Thomas Campbell (1777)
It was on this date, July 27, 1777, the Scottish poet Thomas Campbell was born in Glasgow. Once destined for the ministry and the law, he studied at Glasgow and Edinburgh and became life-long friends with Walter Scott. In 1799 Campbell published a poem called “Pleasures of Hope” that drew wide praise. After his marriage in 1803, Campbell settled in London and produced other poems of note, many with a military theme, such as “Ye Mariners of England” and “Lochiel’s Warning.”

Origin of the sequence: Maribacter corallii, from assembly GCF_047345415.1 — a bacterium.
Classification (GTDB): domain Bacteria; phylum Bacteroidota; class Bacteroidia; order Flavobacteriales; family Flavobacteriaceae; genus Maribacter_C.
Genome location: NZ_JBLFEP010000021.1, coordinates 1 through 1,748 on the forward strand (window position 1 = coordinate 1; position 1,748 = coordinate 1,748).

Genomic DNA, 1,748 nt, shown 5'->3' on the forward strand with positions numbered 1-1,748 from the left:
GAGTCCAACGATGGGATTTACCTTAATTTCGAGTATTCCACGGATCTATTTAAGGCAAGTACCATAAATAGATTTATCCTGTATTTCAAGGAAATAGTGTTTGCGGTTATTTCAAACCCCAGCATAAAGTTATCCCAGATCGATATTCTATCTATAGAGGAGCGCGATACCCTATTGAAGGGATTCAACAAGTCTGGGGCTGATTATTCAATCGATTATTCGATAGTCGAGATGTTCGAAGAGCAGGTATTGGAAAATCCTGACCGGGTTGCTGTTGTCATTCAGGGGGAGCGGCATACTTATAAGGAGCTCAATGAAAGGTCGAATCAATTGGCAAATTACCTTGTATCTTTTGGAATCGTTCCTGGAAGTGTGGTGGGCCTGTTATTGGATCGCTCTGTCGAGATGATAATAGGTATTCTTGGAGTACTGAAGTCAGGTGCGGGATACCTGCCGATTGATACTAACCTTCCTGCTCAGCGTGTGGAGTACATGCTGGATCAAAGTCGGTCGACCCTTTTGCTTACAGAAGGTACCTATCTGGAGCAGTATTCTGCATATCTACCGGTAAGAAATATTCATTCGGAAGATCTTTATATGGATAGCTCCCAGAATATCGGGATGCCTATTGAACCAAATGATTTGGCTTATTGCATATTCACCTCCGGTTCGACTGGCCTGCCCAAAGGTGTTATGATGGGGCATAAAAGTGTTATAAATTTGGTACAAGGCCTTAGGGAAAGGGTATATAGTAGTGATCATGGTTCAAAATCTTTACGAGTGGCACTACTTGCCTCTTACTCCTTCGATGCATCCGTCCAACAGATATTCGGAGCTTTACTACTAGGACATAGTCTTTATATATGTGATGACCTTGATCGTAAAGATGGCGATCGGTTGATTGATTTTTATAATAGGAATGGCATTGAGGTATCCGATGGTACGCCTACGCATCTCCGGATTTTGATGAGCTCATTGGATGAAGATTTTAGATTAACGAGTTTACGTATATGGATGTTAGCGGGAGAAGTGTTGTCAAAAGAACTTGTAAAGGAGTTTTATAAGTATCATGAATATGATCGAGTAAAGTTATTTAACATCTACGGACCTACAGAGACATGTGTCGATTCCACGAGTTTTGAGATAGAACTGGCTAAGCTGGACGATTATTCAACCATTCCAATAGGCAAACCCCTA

As most poets do, Campbell wavered between Theism and Agnosticism. He did not believe in a future life, and his poem “Hallowed Ground” contains a surprisingly skeptical opening stanza:
What’s hallowed ground? Has earth a clod
Its maker meant not should be trod
By man, the image of his God
Erect and free,
Unscourged by Superstition’s rod
To bow the knees?
Originally published July 2003 by Ronald Bruce Meyer.